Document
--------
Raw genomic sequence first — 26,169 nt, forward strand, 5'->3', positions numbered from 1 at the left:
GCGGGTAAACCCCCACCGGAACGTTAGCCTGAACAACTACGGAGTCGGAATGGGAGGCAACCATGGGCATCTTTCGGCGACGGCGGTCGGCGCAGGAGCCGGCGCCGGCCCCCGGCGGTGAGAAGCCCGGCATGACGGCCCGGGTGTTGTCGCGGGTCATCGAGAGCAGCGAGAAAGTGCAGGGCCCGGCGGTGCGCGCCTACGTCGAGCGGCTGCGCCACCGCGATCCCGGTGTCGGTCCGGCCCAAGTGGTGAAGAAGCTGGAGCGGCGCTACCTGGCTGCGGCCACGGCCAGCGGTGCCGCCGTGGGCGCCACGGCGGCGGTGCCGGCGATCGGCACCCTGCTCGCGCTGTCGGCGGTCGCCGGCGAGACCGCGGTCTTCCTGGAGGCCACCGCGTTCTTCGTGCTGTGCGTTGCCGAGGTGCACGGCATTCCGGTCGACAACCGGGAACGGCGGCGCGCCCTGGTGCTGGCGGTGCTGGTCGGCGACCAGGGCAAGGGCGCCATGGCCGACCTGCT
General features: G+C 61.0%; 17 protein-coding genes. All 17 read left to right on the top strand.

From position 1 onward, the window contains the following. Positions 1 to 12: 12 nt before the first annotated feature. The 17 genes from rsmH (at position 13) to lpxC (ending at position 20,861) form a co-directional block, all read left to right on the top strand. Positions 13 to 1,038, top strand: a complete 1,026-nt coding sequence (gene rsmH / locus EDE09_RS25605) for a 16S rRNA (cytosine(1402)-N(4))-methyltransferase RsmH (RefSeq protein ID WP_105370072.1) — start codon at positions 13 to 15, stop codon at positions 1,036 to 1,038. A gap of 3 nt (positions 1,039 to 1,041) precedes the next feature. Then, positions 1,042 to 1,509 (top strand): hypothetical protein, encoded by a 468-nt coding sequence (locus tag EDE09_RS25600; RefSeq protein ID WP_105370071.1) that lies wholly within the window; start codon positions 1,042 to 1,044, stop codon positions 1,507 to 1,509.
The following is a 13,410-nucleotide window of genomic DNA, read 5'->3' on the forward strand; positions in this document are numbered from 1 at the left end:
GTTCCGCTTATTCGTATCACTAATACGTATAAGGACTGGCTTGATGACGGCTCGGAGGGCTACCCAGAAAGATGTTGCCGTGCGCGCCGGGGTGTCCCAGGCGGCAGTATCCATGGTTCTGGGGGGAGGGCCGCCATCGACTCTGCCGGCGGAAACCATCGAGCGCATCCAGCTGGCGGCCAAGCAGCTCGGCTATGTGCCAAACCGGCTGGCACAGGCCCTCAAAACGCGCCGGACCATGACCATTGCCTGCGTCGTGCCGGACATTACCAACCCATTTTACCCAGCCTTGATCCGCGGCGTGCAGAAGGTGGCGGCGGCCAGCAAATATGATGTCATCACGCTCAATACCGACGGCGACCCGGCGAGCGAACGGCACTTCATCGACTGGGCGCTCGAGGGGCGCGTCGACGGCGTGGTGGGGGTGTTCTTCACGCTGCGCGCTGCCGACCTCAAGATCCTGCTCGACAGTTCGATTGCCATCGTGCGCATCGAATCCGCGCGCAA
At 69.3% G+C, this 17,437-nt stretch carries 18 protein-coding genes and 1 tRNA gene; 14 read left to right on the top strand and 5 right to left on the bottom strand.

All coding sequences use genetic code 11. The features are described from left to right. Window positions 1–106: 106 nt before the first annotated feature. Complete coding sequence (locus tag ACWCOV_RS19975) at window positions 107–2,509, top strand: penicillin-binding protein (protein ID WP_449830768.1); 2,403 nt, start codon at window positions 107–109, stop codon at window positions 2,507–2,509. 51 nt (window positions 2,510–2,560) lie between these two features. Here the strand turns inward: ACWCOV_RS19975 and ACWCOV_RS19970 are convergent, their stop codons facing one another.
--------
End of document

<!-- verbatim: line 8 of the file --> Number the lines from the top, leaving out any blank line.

All coding sequences use genetic code 11. The features are described from left to right. Window positions 1–106: 106 nt before the first annotated feature. Complete coding sequence (locus tag ACWCOV_RS19975) at window positions 107–2,509, top strand: penicillin-binding protein (protein ID WP_449830768.1); 2,403 nt, start codon at window positions 107–109, stop codon at window positions 2,507–2,509. 51 nt (window positions 2,510–2,560) lie between these two features. Here the strand turns inward: ACWCOV_RS19975 and ACWCOV_RS19970 are convergent, their stop codons facing one another.